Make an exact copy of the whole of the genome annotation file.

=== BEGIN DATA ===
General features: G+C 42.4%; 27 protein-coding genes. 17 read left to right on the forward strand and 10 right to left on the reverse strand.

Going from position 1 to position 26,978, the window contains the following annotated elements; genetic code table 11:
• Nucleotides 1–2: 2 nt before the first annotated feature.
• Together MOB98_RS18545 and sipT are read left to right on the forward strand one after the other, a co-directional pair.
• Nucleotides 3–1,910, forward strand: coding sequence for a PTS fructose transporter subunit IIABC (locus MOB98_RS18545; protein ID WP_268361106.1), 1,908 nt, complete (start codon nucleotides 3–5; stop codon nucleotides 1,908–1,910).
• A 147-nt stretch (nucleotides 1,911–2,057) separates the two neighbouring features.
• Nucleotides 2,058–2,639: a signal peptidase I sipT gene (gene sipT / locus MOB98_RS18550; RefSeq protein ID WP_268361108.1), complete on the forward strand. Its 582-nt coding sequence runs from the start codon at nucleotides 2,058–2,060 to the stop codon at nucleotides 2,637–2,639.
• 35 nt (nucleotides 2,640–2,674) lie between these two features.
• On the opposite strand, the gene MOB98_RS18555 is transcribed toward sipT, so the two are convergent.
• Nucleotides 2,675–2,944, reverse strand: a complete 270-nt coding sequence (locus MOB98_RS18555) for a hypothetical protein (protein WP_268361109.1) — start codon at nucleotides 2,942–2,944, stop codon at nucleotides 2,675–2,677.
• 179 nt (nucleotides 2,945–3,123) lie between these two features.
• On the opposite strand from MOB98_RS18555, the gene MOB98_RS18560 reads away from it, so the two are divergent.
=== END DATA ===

General features: G+C 42.4%; 27 protein-coding genes. 17 read left to right on the forward strand and 10 right to left on the reverse strand.

Going from position 1 to position 26,978, the window contains the following annotated elements; genetic code table 11:
• Nucleotides 1–2: 2 nt before the first annotated feature.
• Together MOB98_RS18545 and sipT are read left to right on the forward strand one after the other, a co-directional pair.
• Nucleotides 3–1,910, forward strand: coding sequence for a PTS fructose transporter subunit IIABC (locus MOB98_RS18545; protein ID WP_268361106.1), 1,908 nt, complete (start codon nucleotides 3–5; stop codon nucleotides 1,908–1,910).
• A 147-nt stretch (nucleotides 1,911–2,057) separates the two neighbouring features.
• Nucleotides 2,058–2,639: a signal peptidase I sipT gene (gene sipT / locus MOB98_RS18550; RefSeq protein ID WP_268361108.1), complete on the forward strand. Its 582-nt coding sequence runs from the start codon at nucleotides 2,058–2,060 to the stop codon at nucleotides 2,637–2,639.
• 35 nt (nucleotides 2,640–2,674) lie between these two features.
• On the opposite strand, the gene MOB98_RS18555 is transcribed toward sipT, so the two are convergent.
• Nucleotides 2,675–2,944, reverse strand: a complete 270-nt coding sequence (locus MOB98_RS18555) for a hypothetical protein (protein WP_268361109.1) — start codon at nucleotides 2,942–2,944, stop codon at nucleotides 2,675–2,677.
• 179 nt (nucleotides 2,945–3,123) lie between these two features.
• On the opposite strand from MOB98_RS18555, the gene MOB98_RS18560 reads away from it, so the two are divergent.